"Es is eingewendet worden dass es noch eine andere wissenschaftliche Betrachtung der Sprache gäbe als die geschichtliche. Ich muss das in Abrede stellen." [It has been objected that there is another scientific way of looking at language besides the historical. I have to disagree with that.] Prinzipien der Sprachgeschichte.It has been a matter of principle in modern linguistics -- basically through the whole of the last century and well into this one, to give priority -- to the description of a language as a synchronic system, with lipservice usually to Saussure. Note that the move we have just taken, to focus on lexeme formation as a diachronic process requires a rather radical rethinking of a lot of data and questions. For a similar move in phonology see Juliette Blevins' book on Evolutionary Phonology (Juliette Blevins 2004). So in effect we are removing lexeme-formation from the grammar. Note that this doesn't mean that operations on words (in some other sense, say morphological) are excluded from the grammar. That's still up for grabs, it certainly is required that we modify morphological words for inflections, on at least one way of doing inflectional morphology, my currently favored way, which we will pursue in our next class.
I mean here categories like Root, Stem, Base, Prefix, Suffix, (morphological) Word, etc. We might view these as analogous to the bar-features of X-Bar theories.
It would seem that there is no substantive semantic import to these categories or features that might be used to encode these distinctions. In phrasal syntax as well there is no semantic uniformity associated with similar distinctions (contra Jackendoff, 1977):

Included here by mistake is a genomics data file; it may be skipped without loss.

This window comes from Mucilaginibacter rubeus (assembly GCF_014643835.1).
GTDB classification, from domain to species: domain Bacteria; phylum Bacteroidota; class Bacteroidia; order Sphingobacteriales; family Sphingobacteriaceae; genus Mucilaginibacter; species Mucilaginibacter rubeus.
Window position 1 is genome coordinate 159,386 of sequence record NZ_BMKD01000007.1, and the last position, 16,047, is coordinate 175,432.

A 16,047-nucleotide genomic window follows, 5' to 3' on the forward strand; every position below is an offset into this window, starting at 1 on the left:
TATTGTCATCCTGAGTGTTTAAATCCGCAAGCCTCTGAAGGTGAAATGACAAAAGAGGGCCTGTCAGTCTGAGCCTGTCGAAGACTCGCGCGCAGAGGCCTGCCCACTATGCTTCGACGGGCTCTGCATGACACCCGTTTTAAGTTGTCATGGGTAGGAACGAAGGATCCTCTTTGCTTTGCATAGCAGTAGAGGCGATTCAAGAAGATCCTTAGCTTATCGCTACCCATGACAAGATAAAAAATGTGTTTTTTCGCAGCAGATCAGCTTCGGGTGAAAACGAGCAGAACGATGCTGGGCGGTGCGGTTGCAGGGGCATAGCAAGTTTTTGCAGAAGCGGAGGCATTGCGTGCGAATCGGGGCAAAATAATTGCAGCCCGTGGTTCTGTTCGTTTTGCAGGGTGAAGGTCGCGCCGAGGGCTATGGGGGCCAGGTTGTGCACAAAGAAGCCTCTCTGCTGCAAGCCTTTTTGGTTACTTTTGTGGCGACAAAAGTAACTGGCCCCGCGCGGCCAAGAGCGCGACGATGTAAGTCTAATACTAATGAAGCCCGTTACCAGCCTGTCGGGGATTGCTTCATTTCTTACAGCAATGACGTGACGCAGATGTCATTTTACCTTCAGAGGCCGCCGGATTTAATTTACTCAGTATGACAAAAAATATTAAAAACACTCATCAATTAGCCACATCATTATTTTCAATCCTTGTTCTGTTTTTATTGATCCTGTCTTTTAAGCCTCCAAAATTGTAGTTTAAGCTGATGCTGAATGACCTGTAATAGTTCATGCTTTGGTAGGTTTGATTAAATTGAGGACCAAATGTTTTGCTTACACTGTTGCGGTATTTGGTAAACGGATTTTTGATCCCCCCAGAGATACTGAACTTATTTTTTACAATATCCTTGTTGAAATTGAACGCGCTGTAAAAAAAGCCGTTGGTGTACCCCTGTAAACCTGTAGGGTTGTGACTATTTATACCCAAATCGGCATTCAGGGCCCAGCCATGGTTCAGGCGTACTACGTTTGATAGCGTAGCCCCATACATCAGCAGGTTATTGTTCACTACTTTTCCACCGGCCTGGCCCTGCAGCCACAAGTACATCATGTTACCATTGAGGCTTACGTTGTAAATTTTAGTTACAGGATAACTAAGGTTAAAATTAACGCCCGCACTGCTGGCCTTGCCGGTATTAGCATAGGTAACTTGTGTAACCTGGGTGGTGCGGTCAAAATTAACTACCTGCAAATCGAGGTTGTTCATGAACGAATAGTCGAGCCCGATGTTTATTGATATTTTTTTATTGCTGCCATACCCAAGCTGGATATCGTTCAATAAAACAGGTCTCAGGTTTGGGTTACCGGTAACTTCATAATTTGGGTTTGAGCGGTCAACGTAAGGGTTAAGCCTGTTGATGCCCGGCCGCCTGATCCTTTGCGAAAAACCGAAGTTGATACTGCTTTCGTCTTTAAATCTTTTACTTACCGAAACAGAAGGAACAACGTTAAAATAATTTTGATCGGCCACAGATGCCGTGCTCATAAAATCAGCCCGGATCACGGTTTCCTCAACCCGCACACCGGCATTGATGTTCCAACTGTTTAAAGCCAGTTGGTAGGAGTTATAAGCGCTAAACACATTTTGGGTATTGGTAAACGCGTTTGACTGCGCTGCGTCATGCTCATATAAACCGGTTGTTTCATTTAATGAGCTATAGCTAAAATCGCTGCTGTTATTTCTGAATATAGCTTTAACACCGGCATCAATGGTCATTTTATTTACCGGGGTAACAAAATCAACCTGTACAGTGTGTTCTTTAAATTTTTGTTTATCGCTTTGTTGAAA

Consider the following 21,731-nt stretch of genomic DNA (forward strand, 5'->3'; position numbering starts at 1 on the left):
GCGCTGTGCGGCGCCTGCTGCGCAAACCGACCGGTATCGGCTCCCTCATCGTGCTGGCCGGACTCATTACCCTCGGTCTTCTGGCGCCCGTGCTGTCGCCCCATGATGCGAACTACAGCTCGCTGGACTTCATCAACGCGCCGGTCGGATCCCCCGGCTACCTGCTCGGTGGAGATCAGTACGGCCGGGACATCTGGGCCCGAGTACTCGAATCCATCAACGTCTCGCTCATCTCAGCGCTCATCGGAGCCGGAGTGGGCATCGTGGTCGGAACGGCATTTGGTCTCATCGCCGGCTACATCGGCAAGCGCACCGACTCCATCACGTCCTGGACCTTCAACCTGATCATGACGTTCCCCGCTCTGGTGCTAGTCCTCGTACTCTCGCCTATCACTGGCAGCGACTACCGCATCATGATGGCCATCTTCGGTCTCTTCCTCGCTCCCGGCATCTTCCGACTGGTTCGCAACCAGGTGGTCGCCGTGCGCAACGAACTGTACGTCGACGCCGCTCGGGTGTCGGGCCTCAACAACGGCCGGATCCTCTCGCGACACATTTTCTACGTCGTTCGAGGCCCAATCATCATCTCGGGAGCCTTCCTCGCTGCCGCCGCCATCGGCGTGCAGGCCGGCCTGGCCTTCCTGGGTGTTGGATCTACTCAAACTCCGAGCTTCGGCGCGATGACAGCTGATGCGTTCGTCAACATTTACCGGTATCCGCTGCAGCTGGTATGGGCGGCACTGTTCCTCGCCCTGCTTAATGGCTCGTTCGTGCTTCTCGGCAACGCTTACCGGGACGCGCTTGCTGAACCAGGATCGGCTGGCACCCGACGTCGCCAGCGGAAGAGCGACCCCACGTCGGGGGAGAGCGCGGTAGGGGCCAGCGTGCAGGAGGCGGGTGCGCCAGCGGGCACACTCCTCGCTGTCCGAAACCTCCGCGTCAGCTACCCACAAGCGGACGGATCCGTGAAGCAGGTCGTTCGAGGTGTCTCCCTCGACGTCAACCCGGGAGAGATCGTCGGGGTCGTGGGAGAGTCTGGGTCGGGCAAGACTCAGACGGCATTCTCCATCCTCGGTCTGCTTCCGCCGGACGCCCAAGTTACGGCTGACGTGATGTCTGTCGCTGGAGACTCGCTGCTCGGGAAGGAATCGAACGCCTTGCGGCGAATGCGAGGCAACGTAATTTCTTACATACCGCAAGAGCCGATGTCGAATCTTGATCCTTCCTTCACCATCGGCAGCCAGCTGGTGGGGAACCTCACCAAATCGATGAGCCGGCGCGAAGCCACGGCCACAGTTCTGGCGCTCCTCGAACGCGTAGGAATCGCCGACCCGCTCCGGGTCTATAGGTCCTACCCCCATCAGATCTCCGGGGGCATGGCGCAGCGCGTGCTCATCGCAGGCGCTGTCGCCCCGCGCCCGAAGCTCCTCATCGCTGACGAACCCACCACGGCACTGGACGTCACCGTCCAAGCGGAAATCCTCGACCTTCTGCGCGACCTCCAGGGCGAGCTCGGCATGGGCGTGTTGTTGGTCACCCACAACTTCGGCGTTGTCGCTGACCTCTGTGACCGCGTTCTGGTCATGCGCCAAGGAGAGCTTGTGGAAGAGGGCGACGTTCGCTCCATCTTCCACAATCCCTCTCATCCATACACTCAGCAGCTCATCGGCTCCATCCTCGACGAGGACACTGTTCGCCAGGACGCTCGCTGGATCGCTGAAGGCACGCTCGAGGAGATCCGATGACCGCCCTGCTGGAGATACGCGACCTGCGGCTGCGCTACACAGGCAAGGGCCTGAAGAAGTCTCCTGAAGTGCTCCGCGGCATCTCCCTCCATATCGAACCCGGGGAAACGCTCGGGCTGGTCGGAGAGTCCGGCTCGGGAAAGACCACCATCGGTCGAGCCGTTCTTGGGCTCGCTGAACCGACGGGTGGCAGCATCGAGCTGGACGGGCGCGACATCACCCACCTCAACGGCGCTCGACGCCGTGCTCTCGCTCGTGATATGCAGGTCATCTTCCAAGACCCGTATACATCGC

Excursus (from Bach, 1994):
There are two ideas about the relationship between syntax and semantics that have been enunciated by works in the tradition of X-Bar syntax. First, the Crosscategorially Uniform Semantic Interpretation Hypothesis (CUSIH) was proposed by Jackendoff (1977, see Williams, 1981): it says that the interpretation of items at a given bar-level will be fixed and independent of the particular category that the item belongs to. So, for example, all lexical items will have interpretations of the same type, since they are all of the bar-level 0. I believe that this idea is best understood (within the present context) as claiming that the semantic operations associated with a particular construction at a given level will be the same across "horizontal" categories. For example, nominal and verbal counterparts will be interpreted as functions taking their complements as arguments, optional elements at level 1 will be interpreted as restrictive modifiers, and so on. We'll return to this question below in the context of comparing the denotations of verbs and nouns. (In Montague grammar and extensions thereof these two examples are both instances of the single semantic operation of functional application.)(On these questions, see now Culicover and Jackendoff 2005.)
Second, within the framework of Relational Grammar it was proposed that there is a uniform mapping from semantic properties of lexical items to the relational structures associated with them in the initial stratum. This Uniform Alignment Hypothesis (Perlmutter and Postal, 1984; Rosen, 1984) was adapted to the X-Bar framework by Baker (1988) and stated in terms of Thematic Roles as the Uniformity of Theta Assignment Hypothesis (UTAH): every lexical item with a given cluster of thematic role assignments will appear in D-Structures of a determined type. This hypothesis seems to be a revival of some form of the hypotheses about the relationship of semantics and syntax associated with the program of Generative Semantics. Unfortunately, it is difficult to test these claims without some explicit semantic theory, so far lacking in both frameworks.
These will be whatever are the analogues to Noun, Intransitive Verb, TV, etc. One view of these is that they are exactly the same as or drawn from the same set as the basic categories of phrasal syntax. I will argue against this view in the subsequent discussion.
|kʷenáaq||mink||√kʷenq||kʷakʷenqʼá||go after mink|
|kʷíkʷenaq||frog||√kʷenq||kʷakʷenqʼá||go after frog|